** deprecated - new documentation coming soon -- contact us for support in the meantime **
Estimated Install Time: 10 minutes
Install the routing for VoiceScribe
1. SSH to your Asterisk server.
2. Change directories to your Asterisk configuration directory.
Suggested command: cd /etc/asterisk
1. Open the voicemail.conffile in your favorite editor.
Suggested command: nano voicemail.conf
2. You will now add several settings to the voicemail.conf file under the [general] context:
format = wav49|gsm|wav
serveremail = asterisk
attach = yes
mailcmd = /usr/sbin/sendmail firstname.lastname@example.org
Note: Some parameters may have already been configured (trixbox or other FreePBX based systems).
3. Now that we’ve made the change. Let’s apply it to Asterisk by reloading your voicemail settings. Connect to the running Asterisk
daemon process and reload the voicemail.conf configuration file at the same time by typing: asterisk -vvrx "reload app_voicemail.so”
Note: The quotes should be included in the above command.
Setting up your users
Typically users will already be set up on your system, thus no further configuration is necessary. Configuring the routing was the only step necessary in this case. However, should your system not already be configured with voicemail boxes you may refer to the following website:
Congratulations, you are ready to go!
Your system should is now successfully set up. Go ahead and leave yourself a voicemail and in a very short amount of time the transcribed voicemail will be delivered directly to your e-mail box.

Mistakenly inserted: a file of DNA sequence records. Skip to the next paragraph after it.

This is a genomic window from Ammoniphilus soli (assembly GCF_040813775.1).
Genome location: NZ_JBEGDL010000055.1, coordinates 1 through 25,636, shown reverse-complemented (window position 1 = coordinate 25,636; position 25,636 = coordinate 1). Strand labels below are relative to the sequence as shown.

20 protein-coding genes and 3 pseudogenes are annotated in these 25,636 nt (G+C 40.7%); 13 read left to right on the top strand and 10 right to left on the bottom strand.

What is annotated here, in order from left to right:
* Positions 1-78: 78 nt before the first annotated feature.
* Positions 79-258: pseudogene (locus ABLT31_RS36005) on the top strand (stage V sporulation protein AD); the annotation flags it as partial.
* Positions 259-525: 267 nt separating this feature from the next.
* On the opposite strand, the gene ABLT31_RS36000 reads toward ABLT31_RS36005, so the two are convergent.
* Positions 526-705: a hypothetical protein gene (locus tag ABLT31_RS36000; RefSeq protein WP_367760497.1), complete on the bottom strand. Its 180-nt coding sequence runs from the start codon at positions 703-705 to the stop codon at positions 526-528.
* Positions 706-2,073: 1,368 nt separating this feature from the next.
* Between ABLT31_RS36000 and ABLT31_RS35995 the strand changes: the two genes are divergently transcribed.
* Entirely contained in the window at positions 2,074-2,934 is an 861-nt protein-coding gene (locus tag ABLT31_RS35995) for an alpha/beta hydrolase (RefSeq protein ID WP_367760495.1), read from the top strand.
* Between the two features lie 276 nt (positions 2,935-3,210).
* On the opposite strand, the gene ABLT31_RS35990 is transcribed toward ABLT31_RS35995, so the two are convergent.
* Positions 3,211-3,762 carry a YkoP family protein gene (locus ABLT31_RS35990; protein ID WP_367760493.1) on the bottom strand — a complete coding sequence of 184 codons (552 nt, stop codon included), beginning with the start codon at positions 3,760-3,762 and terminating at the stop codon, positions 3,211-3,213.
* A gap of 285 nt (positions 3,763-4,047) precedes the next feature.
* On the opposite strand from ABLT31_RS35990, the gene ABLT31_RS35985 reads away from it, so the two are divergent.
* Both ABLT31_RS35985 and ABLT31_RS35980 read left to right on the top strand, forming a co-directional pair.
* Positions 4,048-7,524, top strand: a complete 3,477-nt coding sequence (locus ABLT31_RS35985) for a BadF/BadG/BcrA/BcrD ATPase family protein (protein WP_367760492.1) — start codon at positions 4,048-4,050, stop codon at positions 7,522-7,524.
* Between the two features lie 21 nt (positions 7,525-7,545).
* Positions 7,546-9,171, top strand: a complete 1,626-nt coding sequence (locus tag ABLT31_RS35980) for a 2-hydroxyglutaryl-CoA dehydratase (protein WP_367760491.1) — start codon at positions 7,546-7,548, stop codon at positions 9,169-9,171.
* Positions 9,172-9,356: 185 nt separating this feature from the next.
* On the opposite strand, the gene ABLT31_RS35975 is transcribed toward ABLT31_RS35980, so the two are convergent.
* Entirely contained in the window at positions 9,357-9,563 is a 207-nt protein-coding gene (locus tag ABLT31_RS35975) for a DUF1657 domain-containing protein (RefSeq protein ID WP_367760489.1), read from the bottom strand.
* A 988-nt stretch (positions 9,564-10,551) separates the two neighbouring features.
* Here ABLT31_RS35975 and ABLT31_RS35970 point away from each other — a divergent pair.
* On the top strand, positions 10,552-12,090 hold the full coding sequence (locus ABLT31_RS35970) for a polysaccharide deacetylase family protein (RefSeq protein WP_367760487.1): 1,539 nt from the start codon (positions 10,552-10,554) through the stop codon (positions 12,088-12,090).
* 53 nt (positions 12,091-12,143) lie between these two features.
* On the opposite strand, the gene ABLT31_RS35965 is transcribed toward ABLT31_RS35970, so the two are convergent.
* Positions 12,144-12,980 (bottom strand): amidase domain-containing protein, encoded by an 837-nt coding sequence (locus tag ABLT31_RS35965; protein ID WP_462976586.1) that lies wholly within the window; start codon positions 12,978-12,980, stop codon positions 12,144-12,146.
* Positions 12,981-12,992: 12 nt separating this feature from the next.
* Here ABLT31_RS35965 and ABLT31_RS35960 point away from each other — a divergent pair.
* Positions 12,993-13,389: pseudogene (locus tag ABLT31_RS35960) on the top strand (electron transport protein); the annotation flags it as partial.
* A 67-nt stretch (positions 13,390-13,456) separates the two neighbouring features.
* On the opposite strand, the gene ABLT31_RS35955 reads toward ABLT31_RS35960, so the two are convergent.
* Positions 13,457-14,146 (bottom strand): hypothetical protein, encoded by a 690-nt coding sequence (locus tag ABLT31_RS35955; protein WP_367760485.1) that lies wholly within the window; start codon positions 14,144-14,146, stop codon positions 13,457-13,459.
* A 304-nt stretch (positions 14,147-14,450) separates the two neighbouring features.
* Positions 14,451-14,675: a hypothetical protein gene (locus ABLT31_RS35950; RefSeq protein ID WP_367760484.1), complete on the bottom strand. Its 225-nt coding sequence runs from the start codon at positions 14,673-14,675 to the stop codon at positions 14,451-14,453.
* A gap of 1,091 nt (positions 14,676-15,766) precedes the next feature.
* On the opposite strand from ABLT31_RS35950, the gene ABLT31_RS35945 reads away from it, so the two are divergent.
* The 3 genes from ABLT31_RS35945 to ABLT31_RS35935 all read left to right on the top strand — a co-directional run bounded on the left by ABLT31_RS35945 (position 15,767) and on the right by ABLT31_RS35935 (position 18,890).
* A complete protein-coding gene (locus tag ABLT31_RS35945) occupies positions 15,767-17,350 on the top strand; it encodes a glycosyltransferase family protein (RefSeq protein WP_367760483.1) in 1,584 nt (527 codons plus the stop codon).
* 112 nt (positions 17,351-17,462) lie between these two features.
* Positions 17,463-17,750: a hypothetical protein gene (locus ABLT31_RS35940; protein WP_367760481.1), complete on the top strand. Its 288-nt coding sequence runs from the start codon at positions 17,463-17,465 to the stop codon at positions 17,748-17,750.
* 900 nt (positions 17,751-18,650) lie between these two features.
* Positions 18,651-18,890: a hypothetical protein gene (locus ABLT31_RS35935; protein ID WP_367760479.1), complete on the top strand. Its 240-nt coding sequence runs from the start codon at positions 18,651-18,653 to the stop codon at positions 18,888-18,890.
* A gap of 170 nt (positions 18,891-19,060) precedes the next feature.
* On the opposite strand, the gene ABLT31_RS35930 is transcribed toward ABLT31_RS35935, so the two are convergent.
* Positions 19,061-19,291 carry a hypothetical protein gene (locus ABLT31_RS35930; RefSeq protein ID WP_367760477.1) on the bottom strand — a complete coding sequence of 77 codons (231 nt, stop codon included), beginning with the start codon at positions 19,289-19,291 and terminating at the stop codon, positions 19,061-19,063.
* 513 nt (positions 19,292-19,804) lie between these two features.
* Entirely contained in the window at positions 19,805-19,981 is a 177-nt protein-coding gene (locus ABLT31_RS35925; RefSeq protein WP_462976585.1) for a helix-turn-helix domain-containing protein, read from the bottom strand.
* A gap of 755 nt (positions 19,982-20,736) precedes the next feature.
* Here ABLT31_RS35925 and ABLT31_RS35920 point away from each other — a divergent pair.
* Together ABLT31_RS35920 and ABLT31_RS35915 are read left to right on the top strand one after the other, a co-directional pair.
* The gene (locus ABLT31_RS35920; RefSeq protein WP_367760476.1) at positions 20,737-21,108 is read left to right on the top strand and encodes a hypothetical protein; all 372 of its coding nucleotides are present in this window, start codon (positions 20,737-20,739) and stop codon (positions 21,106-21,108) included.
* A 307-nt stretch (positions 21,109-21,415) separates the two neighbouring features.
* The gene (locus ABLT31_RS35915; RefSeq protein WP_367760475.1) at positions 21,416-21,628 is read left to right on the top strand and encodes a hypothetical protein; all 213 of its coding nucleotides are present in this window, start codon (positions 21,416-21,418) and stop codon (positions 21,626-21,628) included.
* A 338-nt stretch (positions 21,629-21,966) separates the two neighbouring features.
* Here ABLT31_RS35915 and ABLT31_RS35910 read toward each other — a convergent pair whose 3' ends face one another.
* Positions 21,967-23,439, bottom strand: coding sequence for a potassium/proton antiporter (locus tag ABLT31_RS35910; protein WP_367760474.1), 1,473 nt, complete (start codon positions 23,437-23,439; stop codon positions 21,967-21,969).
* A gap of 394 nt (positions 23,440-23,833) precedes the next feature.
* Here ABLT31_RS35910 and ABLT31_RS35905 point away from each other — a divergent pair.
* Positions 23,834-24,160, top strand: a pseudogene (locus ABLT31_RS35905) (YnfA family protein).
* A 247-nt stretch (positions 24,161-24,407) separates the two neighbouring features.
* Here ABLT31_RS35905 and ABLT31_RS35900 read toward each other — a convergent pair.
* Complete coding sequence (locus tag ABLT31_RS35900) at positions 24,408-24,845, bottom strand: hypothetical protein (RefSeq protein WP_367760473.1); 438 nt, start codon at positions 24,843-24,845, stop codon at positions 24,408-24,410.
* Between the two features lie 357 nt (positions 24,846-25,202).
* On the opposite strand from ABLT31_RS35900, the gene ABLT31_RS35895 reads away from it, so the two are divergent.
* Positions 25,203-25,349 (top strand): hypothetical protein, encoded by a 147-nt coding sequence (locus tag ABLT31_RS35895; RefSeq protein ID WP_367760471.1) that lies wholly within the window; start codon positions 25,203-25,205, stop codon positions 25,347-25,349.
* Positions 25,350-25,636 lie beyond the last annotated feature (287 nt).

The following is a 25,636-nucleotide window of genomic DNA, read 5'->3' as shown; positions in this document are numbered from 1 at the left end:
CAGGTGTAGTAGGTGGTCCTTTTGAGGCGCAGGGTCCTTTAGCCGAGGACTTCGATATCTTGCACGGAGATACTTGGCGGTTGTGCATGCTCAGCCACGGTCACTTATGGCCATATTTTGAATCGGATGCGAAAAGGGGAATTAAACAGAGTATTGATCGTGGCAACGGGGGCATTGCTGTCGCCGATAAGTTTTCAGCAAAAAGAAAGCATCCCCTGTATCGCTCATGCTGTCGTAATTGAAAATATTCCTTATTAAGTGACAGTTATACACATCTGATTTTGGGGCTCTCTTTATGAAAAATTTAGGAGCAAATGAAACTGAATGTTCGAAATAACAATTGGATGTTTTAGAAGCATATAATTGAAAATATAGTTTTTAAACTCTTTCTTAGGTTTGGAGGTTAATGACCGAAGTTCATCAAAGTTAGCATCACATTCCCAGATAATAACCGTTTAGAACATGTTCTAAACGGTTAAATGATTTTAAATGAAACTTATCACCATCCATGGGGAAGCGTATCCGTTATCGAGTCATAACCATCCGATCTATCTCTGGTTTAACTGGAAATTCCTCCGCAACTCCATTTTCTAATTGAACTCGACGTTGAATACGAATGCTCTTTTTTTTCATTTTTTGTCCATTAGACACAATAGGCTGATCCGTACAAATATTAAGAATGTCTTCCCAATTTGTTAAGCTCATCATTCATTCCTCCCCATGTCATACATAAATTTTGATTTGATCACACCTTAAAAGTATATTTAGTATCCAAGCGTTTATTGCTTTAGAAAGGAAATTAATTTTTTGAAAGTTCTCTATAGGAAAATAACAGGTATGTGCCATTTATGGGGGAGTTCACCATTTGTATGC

The most common issue you may have is in configuring your machine to send e-mails correctly. Please check your distribution support files for proper configuration of your mail daemon. The default mailer for most Linux based machines is sendmail. However, other services like postfix can be used as well.
The mailq command is also very useful. It will help you check if e-mails are stuck in a queue on your server:
Try using ping to ensure that your system can route directly to the internet.
Is your internet provider blocking port 25? Try using telnet to check:
1. First install telnet by typing yum install telnet -y.
2. run telnet
3. Type “open mail.weavver.com 25” and then press enter.
4. If telnet can’t route to the host then you know your provider is blocking your outgoing e-mail connections. To double check, you can try connecting again using port 2525 instead of 25.
5. If telnet successfully connected to the server you should have received the SMTP banner line from the server (something like “220 Weavver ESMTP service - hippie.weavver.com”).
If your provider IS blocking port 25. We will find a way to help you, contact us for a workaround.